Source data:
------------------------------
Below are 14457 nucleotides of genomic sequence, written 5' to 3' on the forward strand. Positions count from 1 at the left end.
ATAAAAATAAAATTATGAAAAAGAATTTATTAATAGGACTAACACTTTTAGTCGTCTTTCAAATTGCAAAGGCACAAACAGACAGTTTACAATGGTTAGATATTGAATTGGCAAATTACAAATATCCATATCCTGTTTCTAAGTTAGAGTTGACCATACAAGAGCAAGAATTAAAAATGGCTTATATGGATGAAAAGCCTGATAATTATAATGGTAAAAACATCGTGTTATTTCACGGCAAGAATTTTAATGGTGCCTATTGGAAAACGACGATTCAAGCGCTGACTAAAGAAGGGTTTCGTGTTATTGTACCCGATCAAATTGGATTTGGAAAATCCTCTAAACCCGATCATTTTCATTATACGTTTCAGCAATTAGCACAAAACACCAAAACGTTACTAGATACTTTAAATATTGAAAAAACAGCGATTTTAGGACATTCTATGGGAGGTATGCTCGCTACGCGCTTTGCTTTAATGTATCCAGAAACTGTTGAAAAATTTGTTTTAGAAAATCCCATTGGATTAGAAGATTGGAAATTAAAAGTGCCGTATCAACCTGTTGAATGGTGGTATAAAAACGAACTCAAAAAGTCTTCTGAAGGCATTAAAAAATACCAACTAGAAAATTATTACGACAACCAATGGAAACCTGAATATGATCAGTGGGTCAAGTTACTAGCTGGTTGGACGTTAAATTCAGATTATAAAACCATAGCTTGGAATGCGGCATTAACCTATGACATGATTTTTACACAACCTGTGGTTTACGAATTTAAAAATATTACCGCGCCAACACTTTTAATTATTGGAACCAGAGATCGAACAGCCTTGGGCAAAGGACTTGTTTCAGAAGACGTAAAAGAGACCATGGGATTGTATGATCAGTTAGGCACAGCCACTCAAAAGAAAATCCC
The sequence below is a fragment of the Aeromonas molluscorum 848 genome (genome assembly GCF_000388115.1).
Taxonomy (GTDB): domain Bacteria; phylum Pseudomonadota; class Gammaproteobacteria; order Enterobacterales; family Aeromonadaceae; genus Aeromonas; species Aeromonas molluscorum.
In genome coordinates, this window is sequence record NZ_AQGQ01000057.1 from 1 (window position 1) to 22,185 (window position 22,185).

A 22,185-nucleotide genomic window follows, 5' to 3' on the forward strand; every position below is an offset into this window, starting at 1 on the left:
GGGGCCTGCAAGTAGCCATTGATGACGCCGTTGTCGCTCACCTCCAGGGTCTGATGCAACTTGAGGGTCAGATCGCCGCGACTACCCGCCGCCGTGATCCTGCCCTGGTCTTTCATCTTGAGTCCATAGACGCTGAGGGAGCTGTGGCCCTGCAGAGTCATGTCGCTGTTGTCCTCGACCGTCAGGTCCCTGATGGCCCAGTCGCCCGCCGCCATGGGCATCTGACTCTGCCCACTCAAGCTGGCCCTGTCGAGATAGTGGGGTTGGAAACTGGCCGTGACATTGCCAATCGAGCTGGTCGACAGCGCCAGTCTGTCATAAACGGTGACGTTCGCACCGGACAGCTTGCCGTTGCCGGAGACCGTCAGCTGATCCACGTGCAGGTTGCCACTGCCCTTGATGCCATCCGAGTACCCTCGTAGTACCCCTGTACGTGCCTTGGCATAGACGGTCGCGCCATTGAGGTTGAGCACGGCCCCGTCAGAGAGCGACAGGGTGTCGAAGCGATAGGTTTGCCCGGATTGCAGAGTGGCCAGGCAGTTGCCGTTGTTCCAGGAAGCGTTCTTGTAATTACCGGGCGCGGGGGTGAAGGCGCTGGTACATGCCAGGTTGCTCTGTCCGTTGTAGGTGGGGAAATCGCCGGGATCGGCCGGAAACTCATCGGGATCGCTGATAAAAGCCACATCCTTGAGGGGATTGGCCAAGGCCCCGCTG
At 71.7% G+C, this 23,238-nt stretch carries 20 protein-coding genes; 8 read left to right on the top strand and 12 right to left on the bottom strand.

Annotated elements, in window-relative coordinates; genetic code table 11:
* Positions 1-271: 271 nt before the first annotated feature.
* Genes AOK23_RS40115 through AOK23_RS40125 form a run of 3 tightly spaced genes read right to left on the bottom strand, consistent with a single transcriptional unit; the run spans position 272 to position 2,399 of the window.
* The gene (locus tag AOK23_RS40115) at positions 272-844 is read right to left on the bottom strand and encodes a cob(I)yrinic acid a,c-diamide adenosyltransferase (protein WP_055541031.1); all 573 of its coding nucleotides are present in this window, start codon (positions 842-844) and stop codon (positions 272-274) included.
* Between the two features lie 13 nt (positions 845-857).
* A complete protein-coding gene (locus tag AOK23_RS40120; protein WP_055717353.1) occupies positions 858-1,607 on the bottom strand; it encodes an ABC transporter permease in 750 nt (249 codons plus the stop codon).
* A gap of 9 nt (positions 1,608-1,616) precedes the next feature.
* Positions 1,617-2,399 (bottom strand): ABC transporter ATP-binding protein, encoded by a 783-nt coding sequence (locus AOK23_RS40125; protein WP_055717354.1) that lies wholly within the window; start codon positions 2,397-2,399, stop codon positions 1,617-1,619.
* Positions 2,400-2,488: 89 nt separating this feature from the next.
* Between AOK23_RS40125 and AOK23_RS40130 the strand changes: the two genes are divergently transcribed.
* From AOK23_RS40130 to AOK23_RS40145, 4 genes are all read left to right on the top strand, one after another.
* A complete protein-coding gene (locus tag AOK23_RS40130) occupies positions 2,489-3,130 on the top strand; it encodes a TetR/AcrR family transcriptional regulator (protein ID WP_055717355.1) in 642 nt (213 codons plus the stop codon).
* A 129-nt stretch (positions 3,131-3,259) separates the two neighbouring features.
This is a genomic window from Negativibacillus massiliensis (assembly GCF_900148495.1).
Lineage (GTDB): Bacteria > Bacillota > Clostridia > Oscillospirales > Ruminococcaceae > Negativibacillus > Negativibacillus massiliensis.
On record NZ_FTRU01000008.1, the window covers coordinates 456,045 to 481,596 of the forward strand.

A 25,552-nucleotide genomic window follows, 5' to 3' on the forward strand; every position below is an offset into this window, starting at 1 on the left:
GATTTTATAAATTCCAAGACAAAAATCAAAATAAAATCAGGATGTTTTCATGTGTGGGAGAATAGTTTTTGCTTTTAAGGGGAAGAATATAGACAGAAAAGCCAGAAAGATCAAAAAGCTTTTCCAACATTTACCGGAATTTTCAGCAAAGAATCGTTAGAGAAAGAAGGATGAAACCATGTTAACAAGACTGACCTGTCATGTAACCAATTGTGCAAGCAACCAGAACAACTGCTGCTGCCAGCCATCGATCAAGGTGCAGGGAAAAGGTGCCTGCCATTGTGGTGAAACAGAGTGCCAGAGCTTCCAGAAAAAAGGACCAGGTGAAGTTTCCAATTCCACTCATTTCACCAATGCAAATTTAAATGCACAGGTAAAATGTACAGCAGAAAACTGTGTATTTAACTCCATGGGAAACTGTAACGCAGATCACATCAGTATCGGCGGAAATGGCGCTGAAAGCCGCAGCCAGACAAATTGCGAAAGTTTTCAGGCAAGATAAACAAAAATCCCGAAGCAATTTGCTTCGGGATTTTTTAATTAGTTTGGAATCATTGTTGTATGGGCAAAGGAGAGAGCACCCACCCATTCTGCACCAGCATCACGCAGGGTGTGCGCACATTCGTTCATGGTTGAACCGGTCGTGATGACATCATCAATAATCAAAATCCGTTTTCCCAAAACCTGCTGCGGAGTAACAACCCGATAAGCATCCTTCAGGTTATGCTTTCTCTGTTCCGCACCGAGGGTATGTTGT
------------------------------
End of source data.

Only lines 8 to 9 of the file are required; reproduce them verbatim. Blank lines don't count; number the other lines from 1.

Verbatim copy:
At 71.7% G+C, this 23,238-nt stretch carries 20 protein-coding genes; 8 read left to right on the top strand and 12 right to left on the bottom strand.

Annotated elements, in window-relative coordinates; genetic code table 11: